How Not to Be Wrong: The Power of Mathematical Thinking – with Jordan Ellenberg



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The maths we learn in school can seem like a dull set of rules, laid down by the ancients and not to be questioned. Jordan Ellenberg shows how wrong this view is through stories that show the power of mathematical thinking.

Buy Jordan’s book “How Not to Be Wrong: The Hidden Maths of Everyday Life” –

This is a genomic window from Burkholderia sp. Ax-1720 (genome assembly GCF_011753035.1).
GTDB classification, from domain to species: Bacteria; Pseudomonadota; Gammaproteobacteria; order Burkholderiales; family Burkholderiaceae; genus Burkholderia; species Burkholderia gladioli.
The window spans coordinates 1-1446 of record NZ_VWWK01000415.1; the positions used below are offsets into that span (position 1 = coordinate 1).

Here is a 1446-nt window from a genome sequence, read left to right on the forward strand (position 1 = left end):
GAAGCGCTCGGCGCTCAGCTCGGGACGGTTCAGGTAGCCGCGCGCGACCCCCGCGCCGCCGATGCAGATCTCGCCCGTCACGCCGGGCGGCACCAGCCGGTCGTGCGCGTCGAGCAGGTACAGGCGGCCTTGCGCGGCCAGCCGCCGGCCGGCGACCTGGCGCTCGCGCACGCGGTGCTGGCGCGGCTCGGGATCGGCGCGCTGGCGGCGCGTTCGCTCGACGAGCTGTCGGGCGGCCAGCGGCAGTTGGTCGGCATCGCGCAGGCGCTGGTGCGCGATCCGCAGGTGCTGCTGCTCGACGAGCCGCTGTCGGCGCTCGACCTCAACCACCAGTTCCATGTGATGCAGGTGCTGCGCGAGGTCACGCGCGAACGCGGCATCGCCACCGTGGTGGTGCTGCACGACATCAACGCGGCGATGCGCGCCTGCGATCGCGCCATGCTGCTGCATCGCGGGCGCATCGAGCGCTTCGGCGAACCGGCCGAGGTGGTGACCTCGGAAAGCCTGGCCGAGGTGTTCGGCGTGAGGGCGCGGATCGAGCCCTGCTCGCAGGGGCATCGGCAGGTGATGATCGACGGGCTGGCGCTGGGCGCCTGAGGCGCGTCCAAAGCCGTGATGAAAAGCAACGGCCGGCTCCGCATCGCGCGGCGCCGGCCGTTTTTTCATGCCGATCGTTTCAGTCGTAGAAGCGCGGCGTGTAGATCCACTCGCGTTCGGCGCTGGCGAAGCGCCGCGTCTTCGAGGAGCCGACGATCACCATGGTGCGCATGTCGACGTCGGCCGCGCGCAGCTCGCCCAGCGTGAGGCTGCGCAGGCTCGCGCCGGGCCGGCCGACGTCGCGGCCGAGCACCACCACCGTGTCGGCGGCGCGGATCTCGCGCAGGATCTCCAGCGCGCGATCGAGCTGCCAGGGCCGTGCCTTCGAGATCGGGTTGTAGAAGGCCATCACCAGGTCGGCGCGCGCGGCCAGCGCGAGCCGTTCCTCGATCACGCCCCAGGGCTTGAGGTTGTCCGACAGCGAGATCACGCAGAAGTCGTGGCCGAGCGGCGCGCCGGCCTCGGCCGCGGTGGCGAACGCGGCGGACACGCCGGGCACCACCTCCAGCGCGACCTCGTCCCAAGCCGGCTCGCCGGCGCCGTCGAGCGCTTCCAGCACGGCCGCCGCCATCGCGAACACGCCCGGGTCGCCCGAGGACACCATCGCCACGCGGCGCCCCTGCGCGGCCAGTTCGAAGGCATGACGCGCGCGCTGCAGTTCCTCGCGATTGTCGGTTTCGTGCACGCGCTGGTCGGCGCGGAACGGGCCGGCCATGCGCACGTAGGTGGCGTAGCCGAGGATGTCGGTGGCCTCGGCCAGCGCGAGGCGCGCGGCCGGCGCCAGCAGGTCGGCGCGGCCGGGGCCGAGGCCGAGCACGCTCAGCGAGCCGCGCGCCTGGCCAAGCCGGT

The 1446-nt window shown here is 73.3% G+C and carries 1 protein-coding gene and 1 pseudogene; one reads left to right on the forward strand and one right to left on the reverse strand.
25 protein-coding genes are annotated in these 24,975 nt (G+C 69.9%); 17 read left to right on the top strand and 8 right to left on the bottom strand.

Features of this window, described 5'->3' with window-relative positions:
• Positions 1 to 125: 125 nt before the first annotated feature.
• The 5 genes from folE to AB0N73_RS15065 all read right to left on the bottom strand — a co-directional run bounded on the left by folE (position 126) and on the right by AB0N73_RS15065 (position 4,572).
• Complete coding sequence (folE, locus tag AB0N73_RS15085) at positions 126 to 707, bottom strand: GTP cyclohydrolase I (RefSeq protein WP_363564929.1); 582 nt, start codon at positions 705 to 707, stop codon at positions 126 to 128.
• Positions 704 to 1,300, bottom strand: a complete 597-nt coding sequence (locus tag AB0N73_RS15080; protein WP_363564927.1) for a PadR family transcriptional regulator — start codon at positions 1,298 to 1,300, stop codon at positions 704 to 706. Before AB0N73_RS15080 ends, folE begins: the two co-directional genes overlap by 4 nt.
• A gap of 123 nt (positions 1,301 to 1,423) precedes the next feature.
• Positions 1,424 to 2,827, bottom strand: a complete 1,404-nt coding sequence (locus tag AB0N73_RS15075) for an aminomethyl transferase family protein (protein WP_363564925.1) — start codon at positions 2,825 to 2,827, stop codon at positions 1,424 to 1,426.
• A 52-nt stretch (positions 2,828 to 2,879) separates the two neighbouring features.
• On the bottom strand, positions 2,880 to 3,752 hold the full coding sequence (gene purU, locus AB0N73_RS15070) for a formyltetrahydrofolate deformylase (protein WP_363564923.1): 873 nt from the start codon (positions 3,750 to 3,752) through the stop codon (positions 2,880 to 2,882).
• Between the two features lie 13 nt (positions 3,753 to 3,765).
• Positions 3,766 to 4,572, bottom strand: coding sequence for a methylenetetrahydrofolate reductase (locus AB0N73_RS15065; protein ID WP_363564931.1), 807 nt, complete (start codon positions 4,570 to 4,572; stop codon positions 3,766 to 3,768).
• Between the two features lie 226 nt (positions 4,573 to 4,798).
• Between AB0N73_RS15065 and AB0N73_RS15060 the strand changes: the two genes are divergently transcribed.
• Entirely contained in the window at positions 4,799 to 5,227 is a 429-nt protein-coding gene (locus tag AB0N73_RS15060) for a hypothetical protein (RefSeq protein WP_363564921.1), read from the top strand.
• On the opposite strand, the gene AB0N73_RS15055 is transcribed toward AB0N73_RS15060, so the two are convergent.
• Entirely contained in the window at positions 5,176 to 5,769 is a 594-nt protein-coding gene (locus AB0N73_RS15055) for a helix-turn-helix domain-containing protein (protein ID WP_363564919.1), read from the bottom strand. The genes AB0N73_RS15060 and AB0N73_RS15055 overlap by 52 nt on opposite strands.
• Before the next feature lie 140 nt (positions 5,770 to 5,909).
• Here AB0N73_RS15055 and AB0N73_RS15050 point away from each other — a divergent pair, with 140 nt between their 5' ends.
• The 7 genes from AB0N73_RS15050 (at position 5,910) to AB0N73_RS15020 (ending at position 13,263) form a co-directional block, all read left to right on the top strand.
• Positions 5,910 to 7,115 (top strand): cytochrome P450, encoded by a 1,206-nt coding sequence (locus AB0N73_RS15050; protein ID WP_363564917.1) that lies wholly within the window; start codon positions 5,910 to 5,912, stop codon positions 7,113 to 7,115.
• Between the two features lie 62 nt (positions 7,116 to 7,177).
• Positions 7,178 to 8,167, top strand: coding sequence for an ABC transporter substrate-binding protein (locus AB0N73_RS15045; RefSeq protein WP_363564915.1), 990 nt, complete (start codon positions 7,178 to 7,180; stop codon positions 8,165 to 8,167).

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Maths touches everything we do, allowing us to see the hidden structures beneath the messy and chaotic surface of our daily lives. Maths is the science of not being wrong, worked out through centuries of hard work and argument.

Jordan Ellenberg is a professor of Mathematics at University of Wisconsin, and the ‘Do the Math’ columnist at Slate. His book ‘How not to be wrong: The hidden mathematics of everyday life’ was be published in June 2015.